The background elements are clearly swipes from other pictures. The city visible to either side of the willow tree, on the other side of the hill-climbing river, was drawn by somebody who understood perspective, but it’s been tilted to make its shoreline match the line of the river. If you zoom in on those bits, you can see from the ship masts and trees and building walls which way was originally up. And the house on the far right is as impossible as anything in Escher, mostly because the area between the two trees, which should be its near corner, is a flipped-over window segment from its facade. That is: whoever put this together hadn’t even been taught to draw a cube.
I wish the image were sharp enough for me to read the inscriptions on the monuments. There’s a lot of room. You could probably work in most of your family’s dead from the last generation or two: a very worthy project for a young lady to be working on. You could take it home to your parents at tne end of term to show them that you were getting a real education.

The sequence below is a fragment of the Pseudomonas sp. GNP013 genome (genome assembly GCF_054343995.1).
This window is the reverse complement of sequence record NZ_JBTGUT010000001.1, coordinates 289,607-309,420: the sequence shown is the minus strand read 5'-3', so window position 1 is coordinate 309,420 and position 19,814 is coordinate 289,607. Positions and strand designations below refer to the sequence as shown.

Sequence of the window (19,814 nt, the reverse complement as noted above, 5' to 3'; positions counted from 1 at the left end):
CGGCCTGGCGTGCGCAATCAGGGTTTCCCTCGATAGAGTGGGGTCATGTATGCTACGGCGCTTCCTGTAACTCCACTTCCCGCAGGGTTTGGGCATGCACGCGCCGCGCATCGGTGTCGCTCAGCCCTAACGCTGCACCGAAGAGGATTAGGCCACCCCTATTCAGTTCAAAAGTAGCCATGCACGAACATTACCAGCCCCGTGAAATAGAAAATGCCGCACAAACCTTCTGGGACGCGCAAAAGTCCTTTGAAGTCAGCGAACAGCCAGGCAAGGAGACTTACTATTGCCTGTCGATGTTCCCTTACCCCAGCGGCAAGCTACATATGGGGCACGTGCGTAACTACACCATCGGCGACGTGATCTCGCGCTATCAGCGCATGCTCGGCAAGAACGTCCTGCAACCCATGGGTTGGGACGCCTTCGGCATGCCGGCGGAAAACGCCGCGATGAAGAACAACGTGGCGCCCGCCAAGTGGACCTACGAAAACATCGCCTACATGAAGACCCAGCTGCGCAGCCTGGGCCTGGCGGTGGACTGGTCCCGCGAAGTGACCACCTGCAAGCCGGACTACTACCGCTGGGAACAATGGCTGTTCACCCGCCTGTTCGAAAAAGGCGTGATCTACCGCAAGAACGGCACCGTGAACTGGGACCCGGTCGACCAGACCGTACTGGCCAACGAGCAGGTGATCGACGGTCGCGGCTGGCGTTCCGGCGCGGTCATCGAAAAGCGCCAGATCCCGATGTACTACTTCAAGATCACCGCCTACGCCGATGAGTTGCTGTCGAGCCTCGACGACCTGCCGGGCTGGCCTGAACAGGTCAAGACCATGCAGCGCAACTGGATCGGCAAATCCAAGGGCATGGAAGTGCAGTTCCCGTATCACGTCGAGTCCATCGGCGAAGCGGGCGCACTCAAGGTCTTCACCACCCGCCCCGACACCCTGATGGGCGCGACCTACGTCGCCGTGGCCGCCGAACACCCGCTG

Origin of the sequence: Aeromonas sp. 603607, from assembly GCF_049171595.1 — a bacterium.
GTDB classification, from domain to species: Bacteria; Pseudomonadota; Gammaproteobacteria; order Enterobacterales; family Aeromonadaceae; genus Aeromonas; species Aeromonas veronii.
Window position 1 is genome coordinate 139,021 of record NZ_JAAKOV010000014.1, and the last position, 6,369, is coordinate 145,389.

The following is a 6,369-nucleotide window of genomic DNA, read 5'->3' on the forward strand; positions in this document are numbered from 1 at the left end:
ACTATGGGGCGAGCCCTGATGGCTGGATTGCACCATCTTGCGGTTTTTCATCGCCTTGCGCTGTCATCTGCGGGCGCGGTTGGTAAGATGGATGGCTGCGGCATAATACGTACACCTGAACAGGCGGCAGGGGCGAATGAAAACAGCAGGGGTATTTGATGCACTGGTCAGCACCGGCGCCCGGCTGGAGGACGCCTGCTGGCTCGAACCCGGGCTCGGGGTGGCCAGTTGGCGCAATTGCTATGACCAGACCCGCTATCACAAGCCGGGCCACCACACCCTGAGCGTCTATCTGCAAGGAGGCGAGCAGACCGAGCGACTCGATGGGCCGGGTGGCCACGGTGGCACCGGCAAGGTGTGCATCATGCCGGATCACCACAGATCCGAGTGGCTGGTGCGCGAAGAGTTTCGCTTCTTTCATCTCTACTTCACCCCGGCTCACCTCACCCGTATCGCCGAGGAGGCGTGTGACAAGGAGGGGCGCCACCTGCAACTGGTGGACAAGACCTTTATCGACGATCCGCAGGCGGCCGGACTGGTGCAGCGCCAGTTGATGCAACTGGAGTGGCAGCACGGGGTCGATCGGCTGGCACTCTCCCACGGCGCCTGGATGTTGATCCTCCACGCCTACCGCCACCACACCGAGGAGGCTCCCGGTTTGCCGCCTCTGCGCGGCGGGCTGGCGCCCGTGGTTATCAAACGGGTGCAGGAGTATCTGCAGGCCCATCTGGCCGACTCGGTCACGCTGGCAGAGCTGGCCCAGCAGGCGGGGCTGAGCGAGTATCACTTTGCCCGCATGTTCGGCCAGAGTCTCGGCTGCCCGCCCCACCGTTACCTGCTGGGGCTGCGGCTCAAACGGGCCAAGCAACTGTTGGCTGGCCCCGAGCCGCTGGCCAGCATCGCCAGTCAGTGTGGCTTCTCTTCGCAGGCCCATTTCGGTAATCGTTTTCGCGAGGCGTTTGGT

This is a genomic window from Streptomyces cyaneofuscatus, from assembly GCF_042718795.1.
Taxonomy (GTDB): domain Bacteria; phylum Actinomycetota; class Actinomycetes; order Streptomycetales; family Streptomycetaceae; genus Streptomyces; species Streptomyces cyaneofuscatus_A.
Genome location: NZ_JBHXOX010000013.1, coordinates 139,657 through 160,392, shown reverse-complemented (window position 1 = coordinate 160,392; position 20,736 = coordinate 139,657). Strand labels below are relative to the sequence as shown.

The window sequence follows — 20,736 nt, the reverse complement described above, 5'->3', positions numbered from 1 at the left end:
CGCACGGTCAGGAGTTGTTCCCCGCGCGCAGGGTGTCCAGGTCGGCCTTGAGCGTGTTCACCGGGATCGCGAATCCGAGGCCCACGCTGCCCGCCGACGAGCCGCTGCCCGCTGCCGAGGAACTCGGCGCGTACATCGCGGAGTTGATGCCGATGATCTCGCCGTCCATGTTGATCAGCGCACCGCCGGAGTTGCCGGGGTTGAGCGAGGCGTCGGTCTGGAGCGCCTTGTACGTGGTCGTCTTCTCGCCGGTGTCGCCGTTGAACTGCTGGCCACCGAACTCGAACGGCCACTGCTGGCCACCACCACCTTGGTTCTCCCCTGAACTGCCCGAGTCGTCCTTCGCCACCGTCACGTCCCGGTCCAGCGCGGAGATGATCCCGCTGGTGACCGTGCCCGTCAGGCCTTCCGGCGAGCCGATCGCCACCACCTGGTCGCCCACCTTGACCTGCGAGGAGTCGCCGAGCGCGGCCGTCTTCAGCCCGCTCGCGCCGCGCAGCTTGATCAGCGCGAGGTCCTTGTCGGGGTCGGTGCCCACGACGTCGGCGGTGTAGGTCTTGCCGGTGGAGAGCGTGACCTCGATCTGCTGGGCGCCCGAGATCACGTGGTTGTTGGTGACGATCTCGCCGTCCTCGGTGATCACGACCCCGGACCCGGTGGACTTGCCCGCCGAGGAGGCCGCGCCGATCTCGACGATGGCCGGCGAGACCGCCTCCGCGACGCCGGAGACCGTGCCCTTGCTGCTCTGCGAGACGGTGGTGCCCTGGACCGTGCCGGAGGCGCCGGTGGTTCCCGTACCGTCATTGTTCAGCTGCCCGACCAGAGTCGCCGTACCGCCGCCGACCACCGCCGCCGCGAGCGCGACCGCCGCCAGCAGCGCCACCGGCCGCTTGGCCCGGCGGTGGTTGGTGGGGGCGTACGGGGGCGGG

Wicked Andrew Willett suggests as a side dish a reading of the poetry of Julia Moore (1847-1920), the “Sweet Singer of Michigan.” He poetry was the model for Twain’s complete known works of Emmeline Grangerford; and, as Andrew says, “She had an ear of tin and feet of lead.” I’ve always been fond of I Wonder Where My Papa Is?, but Little Andrew, Ashtabula Disaster, and Little Minnie have much to recommend them.
Mike Ford is also a fan of Julia Moore, and says:
Like McGonagall, she was stone-blind to the actual nature of the “praise” she got from people like Twain and Bill Nye. Her greatest achievement may have been Lord Byron’s Life, which ought to have been read out above the poet’s grave; if it hadn’t brought him up, snorting, nothing would.